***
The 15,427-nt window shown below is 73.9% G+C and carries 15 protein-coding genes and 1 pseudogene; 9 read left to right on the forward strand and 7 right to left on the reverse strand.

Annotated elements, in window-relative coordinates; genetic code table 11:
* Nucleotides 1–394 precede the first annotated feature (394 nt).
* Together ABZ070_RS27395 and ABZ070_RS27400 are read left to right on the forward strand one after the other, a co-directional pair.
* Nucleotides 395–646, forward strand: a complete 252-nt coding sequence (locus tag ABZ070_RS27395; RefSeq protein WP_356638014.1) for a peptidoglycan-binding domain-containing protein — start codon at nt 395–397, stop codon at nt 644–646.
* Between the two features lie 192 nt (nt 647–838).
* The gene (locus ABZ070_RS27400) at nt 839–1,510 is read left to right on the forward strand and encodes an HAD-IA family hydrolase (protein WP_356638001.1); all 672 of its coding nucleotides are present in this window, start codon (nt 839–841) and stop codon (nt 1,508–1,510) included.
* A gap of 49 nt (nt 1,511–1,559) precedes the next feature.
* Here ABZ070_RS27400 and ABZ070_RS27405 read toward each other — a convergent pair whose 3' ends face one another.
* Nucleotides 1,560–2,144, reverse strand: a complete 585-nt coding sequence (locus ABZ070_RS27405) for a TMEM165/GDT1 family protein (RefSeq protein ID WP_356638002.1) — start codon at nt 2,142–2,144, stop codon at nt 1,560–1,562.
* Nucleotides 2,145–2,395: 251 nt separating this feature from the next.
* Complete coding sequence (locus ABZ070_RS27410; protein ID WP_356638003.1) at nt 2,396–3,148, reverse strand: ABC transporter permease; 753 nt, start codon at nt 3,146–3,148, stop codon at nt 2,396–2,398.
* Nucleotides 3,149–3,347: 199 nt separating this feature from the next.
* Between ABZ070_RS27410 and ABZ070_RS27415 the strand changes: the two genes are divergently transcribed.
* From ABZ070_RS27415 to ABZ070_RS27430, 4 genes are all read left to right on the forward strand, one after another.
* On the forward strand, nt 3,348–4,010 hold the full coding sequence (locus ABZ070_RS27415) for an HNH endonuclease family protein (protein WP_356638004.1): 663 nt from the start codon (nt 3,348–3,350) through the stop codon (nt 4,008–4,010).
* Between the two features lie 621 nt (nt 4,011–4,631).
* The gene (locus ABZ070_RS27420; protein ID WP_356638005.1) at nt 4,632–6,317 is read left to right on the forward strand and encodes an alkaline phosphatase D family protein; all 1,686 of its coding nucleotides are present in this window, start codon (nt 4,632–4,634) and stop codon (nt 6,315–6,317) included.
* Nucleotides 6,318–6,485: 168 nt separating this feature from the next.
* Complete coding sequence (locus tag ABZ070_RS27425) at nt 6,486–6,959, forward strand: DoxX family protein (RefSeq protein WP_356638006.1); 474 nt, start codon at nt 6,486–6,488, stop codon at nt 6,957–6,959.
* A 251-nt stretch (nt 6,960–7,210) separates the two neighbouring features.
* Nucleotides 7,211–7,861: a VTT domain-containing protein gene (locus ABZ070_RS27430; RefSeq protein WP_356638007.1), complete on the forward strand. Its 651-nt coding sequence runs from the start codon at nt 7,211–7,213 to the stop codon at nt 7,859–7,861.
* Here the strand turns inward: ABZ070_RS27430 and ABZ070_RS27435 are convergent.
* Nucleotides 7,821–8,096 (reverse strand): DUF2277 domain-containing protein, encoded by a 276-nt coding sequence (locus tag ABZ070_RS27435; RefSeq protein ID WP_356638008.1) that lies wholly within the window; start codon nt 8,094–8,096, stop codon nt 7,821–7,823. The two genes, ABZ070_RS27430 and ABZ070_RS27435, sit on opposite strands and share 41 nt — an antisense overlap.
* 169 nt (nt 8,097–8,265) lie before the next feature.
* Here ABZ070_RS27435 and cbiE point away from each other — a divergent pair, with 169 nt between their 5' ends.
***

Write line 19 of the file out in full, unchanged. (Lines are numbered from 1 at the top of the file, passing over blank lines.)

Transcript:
* Nucleotides 6,318–6,485: 168 nt separating this feature from the next.